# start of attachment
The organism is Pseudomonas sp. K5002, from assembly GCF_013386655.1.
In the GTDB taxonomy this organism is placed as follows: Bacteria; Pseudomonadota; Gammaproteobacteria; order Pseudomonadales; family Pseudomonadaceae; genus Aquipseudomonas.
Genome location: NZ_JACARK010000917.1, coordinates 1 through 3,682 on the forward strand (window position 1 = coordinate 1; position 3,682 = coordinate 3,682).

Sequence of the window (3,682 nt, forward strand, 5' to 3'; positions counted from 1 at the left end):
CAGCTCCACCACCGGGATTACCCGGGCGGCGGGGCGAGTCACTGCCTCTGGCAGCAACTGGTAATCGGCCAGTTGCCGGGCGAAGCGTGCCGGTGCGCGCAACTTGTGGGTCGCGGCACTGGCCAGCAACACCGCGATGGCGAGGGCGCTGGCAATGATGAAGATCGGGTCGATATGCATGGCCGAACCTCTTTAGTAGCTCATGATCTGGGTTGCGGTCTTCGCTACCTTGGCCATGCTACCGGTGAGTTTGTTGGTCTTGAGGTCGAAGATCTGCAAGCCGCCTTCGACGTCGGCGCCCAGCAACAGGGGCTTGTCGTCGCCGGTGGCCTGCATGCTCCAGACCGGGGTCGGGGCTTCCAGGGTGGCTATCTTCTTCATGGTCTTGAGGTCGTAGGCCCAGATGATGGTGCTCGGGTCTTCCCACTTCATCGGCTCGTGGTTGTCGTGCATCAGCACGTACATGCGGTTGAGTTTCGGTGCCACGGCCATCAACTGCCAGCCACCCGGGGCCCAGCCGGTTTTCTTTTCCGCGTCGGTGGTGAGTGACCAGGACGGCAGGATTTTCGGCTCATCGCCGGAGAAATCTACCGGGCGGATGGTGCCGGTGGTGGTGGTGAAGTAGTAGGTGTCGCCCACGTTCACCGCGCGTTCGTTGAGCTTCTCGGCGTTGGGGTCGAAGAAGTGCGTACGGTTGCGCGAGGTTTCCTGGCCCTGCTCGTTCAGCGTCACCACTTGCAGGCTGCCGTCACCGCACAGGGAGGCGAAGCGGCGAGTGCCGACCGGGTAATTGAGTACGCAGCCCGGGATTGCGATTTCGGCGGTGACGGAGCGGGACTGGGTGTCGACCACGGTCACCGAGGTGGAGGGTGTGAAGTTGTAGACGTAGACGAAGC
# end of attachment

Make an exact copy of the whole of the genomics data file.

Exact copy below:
The organism is Pseudomonas sp. K5002, from assembly GCF_013386655.1.
In the GTDB taxonomy this organism is placed as follows: Bacteria; Pseudomonadota; Gammaproteobacteria; order Pseudomonadales; family Pseudomonadaceae; genus Aquipseudomonas.
Genome location: NZ_JACARK010000917.1, coordinates 1 through 3,682 on the forward strand (window position 1 = coordinate 1; position 3,682 = coordinate 3,682).

Sequence of the window (3,682 nt, forward strand, 5' to 3'; positions counted from 1 at the left end):
CAGCTCCACCACCGGGATTACCCGGGCGGCGGGGCGAGTCACTGCCTCTGGCAGCAACTGGTAATCGGCCAGTTGCCGGGCGAAGCGTGCCGGTGCGCGCAACTTGTGGGTCGCGGCACTGGCCAGCAACACCGCGATGGCGAGGGCGCTGGCAATGATGAAGATCGGGTCGATATGCATGGCCGAACCTCTTTAGTAGCTCATGATCTGGGTTGCGGTCTTCGCTACCTTGGCCATGCTACCGGTGAGTTTGTTGGTCTTGAGGTCGAAGATCTGCAAGCCGCCTTCGACGTCGGCGCCCAGCAACAGGGGCTTGTCGTCGCCGGTGGCCTGCATGCTCCAGACCGGGGTCGGGGCTTCCAGGGTGGCTATCTTCTTCATGGTCTTGAGGTCGTAGGCCCAGATGATGGTGCTCGGGTCTTCCCACTTCATCGGCTCGTGGTTGTCGTGCATCAGCACGTACATGCGGTTGAGTTTCGGTGCCACGGCCATCAACTGCCAGCCACCCGGGGCCCAGCCGGTTTTCTTTTCCGCGTCGGTGGTGAGTGACCAGGACGGCAGGATTTTCGGCTCATCGCCGGAGAAATCTACCGGGCGGATGGTGCCGGTGGTGGTGGTGAAGTAGTAGGTGTCGCCCACGTTCACCGCGCGTTCGTTGAGCTTCTCGGCGTTGGGGTCGAAGAAGTGCGTACGGTTGCGCGAGGTTTCCTGGCCCTGCTCGTTCAGCGTCACCACTTGCAGGCTGCCGTCACCGCACAGGGAGGCGAAGCGGCGAGTGCCGACCGGGTAATTGAGTACGCAGCCCGGGATTGCGATTTCGGCGGTGACGGAGCGGGACTGGGTGTCGACCACGGTCACCGAGGTGGAGGGTGTGAAGTTGTAGACGTAGACGAAGC